Urban Health Plan (UHP) is a network of nine community health centers and nine school-based health centers located in the South Bronx, NY—the poorest congressional district in the country—and in Corona, Queens, NY. Located within UHP’s catchment area, in Hunts Point, Bronx, is the largest food distribution center in the country. As a result of the traffic and pollution generated by the trucks used to distribute food, Hunts Point has one of the highest asthma rates in New York City. Due to the incidence and prevalence of asthma in this area, and because many of UHP’s patients are unaware that they have asthma, early diagnosis is critical. By integrating asthma care into primary care, all patients are screened for asthma every 6 months, including those with no history of asthma. In 2009, 1,000 patients were screened and 22 percent were diagnosed with asthma.
Asthma Relief Street, UHP’s asthma management program, cares for more than 12,000 people with asthma using a multidisciplinary program that is fully integrated into its primary care practice. The primary care provider, health educator and medical assistant (MA) work closely with UHP’s allergists, pulmonologists, social service workers and the integrated pest management program, as well as with New York City Asthma Intervention and Relief (a.i.r. nyc), to provide integrated health care services.
UHP has created long-lasting relationships with community organizations and has partnered with local hospitals and the neighborhood’s shelters to provide support and asthma education to their constituencies. UHP works closely with the New York City Department of Health’s New York City Asthma Partnership, a citywide coalition that brings together more than 400 community-based organizations and individuals to make recommendations to improve citywide policies and systems that affect people with asthma. This partnership is coordinated by the New York City Asthma Initiative.
UHP has developed a unique workflow algorithm to help identify patients and optimize appropriate treatment and followup. Any patient who visits UHP for primary health care services, whether he or she is an asthma patient or not, meets with an MA who ask a series of questions about asthma and asthma risks, following UHP’s asthma template or asthma-screening template. This visit with the MA is followed by a visit with the primary care provider, who reviews the patient’s responses to the MA’s questions about signs and symptoms and the Asthma Control Test, focusing on medication use; reviews and updates the patient’s Asthma Action Plan as needed; and answers any patient questions. Following the visit with the provider, a health educator holds a counseling session with the patient and reviews five asthma lesson plans: (1) definition of asthma (2) the signs symptoms of exacerbations (3) recommendations on remediation in the home to address environmental triggers (4) differences between "controller" and "rescue" medications (5) and understanding of spirometry and exhaled nitric oxide. Health educators also address any concerns the patient might have about asthma management. This process is repeated during all visits.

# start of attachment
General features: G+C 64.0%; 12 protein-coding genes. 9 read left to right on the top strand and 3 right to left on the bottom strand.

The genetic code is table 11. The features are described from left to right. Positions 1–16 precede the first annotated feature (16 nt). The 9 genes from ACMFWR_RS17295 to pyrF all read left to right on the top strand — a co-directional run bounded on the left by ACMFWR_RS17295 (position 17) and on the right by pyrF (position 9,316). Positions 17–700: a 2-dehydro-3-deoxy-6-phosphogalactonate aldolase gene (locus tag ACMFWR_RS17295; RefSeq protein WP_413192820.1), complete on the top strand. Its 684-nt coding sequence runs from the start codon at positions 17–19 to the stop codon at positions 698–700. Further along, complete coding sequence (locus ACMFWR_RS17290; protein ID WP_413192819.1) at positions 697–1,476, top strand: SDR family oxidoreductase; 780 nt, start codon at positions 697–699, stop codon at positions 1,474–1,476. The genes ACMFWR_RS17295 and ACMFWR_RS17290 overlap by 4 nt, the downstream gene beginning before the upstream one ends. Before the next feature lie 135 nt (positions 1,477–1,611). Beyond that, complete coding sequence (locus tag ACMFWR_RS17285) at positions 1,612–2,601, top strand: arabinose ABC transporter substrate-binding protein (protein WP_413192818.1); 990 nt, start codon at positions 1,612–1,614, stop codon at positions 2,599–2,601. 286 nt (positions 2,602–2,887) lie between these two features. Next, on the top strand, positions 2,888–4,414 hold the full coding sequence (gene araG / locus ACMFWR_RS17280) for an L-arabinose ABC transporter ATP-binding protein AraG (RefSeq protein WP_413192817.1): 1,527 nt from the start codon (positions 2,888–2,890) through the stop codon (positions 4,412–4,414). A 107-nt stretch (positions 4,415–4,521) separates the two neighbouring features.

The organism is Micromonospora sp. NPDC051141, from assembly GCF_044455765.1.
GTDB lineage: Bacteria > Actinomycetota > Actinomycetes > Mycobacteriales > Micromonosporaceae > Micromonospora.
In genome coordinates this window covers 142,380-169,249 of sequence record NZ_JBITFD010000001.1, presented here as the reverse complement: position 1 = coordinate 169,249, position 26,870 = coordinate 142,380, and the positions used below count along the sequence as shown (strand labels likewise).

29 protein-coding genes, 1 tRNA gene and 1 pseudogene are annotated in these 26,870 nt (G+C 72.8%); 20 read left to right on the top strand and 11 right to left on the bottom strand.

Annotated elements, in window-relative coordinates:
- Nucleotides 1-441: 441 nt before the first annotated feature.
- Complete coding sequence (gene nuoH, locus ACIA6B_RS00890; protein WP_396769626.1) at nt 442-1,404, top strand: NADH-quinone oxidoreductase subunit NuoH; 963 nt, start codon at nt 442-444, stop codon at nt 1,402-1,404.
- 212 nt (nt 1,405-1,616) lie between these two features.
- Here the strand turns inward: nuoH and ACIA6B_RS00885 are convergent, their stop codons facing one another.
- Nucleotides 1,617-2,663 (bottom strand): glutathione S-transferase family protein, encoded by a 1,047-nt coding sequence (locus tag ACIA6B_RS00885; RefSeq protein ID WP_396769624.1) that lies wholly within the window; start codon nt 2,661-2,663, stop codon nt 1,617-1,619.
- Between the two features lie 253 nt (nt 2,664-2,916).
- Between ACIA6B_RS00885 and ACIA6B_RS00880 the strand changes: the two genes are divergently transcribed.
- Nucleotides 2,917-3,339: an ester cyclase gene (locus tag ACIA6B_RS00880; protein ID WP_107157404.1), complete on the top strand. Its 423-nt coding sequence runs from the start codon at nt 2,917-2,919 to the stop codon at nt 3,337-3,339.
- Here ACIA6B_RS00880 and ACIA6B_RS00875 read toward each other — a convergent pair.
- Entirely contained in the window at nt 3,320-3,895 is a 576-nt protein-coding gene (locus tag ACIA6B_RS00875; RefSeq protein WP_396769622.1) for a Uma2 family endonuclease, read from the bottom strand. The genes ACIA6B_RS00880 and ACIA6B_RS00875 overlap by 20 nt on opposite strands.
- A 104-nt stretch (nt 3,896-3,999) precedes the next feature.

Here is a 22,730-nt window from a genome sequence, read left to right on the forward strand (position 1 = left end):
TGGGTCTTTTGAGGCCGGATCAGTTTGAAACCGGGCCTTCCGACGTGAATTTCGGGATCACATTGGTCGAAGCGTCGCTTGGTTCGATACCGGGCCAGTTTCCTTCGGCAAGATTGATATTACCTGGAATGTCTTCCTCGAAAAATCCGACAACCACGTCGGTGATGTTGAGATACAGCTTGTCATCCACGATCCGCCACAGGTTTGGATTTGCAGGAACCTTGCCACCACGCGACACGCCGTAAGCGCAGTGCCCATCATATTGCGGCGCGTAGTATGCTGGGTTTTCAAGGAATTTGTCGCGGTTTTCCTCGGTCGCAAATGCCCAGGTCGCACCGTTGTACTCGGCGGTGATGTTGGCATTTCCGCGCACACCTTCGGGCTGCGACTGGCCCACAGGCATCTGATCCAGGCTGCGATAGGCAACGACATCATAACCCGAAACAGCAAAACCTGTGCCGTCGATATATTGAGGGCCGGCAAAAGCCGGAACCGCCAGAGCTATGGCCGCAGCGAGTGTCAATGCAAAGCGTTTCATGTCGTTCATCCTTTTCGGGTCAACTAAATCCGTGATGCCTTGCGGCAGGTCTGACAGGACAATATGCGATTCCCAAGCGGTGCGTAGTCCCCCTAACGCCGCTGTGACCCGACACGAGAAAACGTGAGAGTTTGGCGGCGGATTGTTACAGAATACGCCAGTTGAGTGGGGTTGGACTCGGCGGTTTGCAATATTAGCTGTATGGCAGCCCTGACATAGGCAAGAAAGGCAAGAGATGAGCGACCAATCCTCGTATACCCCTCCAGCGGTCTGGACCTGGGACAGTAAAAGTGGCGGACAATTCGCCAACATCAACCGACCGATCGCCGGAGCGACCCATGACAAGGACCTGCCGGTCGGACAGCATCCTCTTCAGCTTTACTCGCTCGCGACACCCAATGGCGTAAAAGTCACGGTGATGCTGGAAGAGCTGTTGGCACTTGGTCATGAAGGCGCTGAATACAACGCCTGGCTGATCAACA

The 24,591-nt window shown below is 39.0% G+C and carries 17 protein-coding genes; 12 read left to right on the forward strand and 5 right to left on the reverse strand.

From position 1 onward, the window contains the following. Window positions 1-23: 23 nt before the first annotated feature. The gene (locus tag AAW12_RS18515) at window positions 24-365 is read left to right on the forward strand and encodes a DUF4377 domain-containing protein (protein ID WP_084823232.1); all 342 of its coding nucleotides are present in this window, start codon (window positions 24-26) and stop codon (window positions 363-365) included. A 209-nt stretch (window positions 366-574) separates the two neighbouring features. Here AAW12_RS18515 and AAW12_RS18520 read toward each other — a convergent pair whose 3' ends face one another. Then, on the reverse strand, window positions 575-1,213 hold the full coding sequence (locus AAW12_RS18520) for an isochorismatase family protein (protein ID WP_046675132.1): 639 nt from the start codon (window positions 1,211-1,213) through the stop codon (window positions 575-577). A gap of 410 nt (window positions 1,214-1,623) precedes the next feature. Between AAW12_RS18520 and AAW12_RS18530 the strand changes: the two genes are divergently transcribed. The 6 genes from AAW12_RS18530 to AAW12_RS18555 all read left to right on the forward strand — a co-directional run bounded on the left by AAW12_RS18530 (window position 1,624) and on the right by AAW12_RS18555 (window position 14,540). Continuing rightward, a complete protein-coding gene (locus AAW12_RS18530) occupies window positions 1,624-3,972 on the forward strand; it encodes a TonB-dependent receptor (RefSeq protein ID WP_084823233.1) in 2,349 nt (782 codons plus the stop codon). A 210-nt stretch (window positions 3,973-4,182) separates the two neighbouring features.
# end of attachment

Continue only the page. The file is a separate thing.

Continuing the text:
UHP’s goal is to empower patients and families to better manage their illness, so patients are encouraged to set self-management goals with the asthma health educator. The five-lesson asthma curriculum, which was developed by UHP clinicians, is used to educate both patients and their families. Using a self-management tool box that includes placebo medications, spacers, peak flow meters, masks, and sample Asthma Action Plans (AAPs), the health educator provides hands-on demonstrations on how to use the metered dose inhalers, dry powdered inhalers and nebulizers. Through an arrangement with various vendors, nebulizer compressors and aerochambers are provided to patients who need this equipment for treatment at home. This allows the health educator to provide hands-on demonstrations on how to use the machine and to provide cleaning and storage instructions to patients.
As of December 2015—
- 89 percent of UHP’s patients have had a severity assessment.
- 99 percent of patients with a severity assessment of “persistent asthma” are treated with anti inflammatory medications.
- 50 percent of UHP’s patients have documented self-management goals.
- 56 percent of UHP’s patients receive the influenza vaccine each year.
- 3 percent of UHP’s patients had urgent care or emergency department visits in the previous 6 months and an average of 11 symptom-free days and 0.156 work/school days lost per month.